“As the local market develops, we’ve had to adjust to meet the needs [of Chinese customers]. We’re focused on an image upgrade,” says Gaga Kwan, senior manager of creative content at Mo&Co. “We need to maintain our brand DNA while at the same time, evolve with global culture and trends.”
Declan Chan, a stylist, creative director and one of Mo&Co’s longest collaborators, however, notes that the brand has recently shifted its marketing strategy. “When I first started working with Mo&Co, we worked with top-class models and grade-A international photographers in order to elevate brand value and build a more international reputation. A few years down the line, the branding has matured along with the product range. They’re moving more towards new faces and talent, because they no longer need the association of big names to drive their brand,” he says.
Consumer sentiment towards Chinese brands is changing, not only because of marketing tactics, but because many labels have improved the design and quality of their products.
Peacebird isn’t giving up market share easily. The brand has launched a new teenager line called LED’IN. With a design team of over 500 people producing up to 8,000 products a year for a multitude of lines, the group recently spent 500 million RMB (about $72 million) on an in-house logistics centre, and has also invested significantly in R&D.
“We need to react more nimbly, not to just blindly design. Consumers like what is instant and in the moment, and this requires us to react immediately,” Zhang adds.
For stylist Chan, this makes a lot of sense as Chinese consumers are increasingly informed and all the more finicky when it comes to purchase path and timing. “Thanks to the information they get from social media channels like Wechat, Weibo and even e-commerce like TMall, there are so many options and they are constantly looking for new products. They’re generally looking for fast, trendy delivery,” he says.
While garment quality may be improving, some say there’s still work to be done when it comes to product innovation. “The problem is that with brands like Peacebird, they don’t have a specific style. They’re just following the trends from brands like Vetements. [On the other hand] Mo&Co have their own opinion, they’re not just following the trends,” says Fil Sishi Yan, style director at Yoho! Girl, a youth culture publication based in Beijing.
“Initially, Mo&Co were very trend-focused and similar to Zara in that they would take catwalk trends and recreate them for the mass market. Now the look is less about ‘copying’. Mo&Co is striving to create a specific woman so their recent collections are based on this ideal instead of following runway trends. Like many brands now, they are promoting this idea of individuality,” says Divia Harilela, former fashion editor of Hong Kong's South China Morning Post.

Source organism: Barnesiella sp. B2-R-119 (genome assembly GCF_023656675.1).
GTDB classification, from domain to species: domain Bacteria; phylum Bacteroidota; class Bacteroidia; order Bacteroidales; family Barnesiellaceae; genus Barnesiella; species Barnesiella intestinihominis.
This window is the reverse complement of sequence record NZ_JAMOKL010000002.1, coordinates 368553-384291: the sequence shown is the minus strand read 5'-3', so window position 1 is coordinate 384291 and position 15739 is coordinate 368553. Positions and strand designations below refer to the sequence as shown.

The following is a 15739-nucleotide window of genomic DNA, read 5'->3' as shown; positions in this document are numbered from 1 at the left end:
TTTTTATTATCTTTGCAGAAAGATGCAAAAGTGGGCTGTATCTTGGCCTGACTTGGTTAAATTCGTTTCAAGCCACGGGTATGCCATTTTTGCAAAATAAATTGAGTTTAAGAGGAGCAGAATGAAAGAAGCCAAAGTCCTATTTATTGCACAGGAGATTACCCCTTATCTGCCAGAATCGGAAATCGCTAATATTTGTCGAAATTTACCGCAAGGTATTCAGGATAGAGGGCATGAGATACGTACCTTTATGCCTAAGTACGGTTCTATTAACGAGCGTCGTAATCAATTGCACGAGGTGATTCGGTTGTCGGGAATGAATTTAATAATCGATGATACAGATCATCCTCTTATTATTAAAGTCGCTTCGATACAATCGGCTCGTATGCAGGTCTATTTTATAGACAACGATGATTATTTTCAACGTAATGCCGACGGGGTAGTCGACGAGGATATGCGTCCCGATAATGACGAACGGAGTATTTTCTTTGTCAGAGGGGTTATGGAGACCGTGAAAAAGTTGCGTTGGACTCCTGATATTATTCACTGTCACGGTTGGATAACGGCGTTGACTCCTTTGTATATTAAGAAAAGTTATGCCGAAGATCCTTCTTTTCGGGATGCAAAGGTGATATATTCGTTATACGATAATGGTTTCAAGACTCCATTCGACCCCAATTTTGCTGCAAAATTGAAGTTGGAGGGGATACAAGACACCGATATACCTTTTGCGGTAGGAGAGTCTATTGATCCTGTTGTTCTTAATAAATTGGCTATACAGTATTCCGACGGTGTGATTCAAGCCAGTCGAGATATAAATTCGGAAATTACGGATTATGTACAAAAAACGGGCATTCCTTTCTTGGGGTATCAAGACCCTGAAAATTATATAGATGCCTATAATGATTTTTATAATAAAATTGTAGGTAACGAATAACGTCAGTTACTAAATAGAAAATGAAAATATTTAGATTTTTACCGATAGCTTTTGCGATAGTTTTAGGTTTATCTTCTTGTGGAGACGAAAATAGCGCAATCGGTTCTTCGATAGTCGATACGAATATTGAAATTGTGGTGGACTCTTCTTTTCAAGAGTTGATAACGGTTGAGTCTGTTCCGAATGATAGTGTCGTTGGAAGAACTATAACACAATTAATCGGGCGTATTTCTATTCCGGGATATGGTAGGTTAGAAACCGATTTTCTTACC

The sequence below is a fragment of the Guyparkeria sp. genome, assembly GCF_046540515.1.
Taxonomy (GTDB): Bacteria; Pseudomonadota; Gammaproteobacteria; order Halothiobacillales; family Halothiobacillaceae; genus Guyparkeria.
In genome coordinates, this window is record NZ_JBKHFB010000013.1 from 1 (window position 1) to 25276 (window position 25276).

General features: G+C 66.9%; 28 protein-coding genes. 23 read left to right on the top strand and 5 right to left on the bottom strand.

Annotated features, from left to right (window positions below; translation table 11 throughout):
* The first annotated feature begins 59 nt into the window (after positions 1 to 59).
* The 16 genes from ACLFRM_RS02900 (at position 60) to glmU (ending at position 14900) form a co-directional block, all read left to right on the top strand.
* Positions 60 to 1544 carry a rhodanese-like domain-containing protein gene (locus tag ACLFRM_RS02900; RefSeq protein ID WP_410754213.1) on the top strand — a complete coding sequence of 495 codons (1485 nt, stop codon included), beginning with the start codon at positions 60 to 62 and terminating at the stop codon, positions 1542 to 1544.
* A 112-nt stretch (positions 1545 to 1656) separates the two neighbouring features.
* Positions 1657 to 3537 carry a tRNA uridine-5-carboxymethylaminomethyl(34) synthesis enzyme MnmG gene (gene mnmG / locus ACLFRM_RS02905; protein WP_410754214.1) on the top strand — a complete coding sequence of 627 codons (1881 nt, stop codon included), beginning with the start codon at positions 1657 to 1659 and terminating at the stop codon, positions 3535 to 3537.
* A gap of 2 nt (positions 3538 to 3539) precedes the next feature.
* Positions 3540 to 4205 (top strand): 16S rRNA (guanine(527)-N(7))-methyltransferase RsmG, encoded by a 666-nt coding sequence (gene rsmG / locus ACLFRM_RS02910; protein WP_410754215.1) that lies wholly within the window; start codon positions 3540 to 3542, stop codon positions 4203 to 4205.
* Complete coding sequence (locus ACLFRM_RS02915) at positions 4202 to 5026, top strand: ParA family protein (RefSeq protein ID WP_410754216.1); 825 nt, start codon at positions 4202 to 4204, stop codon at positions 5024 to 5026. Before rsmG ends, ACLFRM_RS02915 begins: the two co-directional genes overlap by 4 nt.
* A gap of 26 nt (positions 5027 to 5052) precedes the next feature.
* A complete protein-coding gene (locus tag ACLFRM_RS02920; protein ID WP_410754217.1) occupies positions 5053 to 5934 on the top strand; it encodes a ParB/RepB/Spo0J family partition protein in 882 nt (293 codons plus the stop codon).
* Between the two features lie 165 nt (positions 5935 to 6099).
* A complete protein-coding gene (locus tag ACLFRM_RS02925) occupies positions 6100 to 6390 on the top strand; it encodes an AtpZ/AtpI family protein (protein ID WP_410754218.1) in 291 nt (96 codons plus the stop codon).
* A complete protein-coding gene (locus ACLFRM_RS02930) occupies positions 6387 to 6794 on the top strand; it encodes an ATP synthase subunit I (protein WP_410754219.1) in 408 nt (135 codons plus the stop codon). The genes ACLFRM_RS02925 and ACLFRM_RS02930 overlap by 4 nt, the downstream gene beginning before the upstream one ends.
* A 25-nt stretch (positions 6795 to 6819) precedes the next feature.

One of the competitive advantages Chinese brands have over foreign firms is that they are more innovative when it comes to mobile, a very dynamic and important channel in China. They all have a strong mobile presence — and not simply as purveyors of products and services. Their mobile experience represents the brand in all its aspects: advertising and marketing, social communications, shopping, purchasing and payment.
More than 85 percent of Chinese millennials use in-store mobile payments at least once a week, compared to less than 45 percent of their US counterparts, according to Lab Brand, a China-based global brand consultancy, who surveyed 20- to 35-year-olds in both countries. Mobile payment systems such as Alibaba’s AliPay and Tencent’s WeChat Pay have become more popular than cash and credit cards among many.
“The experience is very different now compared to five years ago, but so are the target customers,” says Xiaomu Fan, former style director of Harper’s Bazaar China and creative director of the agency Moodsight, which was hired by Peacebird to help with its rebrand. “However, because there are so many product lines, there’s still a gap between the products worn and promoted by fashion editors, stylists and celebrities, and what’s actually being sold and bought in their stores.
“The gap may also be due to the different buyer selections for different regions. I’ve been to Peacebird stores from Beijing to Ningbo. The stores differ depending on the cities they are in. Peacebird is very actively improving their stores, and new flagship stores are being planned,” Fan adds.
Mo&Co, on the other hand, got off to an impressive start. One of their earliest stockists was luxury department store Lane Crawford. And now they have stockists like Selfridges and Galeries Lafayette. “This created the perception of a more elevated label. Since then, we’ve seen Mo&Co position themselves as a higher-end brand, placing them among Western counterparts like Club Monaco or Sandro. They may still be mass market but they are not fast fashion such as Zara or H&M,” says Harilela. “Their new Hong Kong store is also cool and contemporary, which helps to elevate the brand’s positioning.”
“Consumers in China have evolved from blindly buying famous Western brands to buying patterns that reflect their own identity. Chinese consumers are fast learners and have moved very quickly through the phases of acquainting themselves with existing brands to forming their own styles and interests,” says Xander Zhou, who was the first menswear fashion designer from China to show at London Fashion Week Men’s. He has also recently collaborated with Heilan Home, a local Chinese menswear brand which has a huge sale network in China. Jianping Zhou, the owner of Heilan Hoeme has been just listed on Forbes billionaire list, with 3.6 billion USD, Forbes assume he is the richest person in China fashion industry.
“The internet has definitely made Chinese consumers more tolerant to new things and they’ve developed a better judgement of what is ‘cool.’ They’re no longer enticed to buy things solely based on a good sales pitch.” said Xander Zhou.
Queennie Yang and Tianwei Zhang contributed research for this article.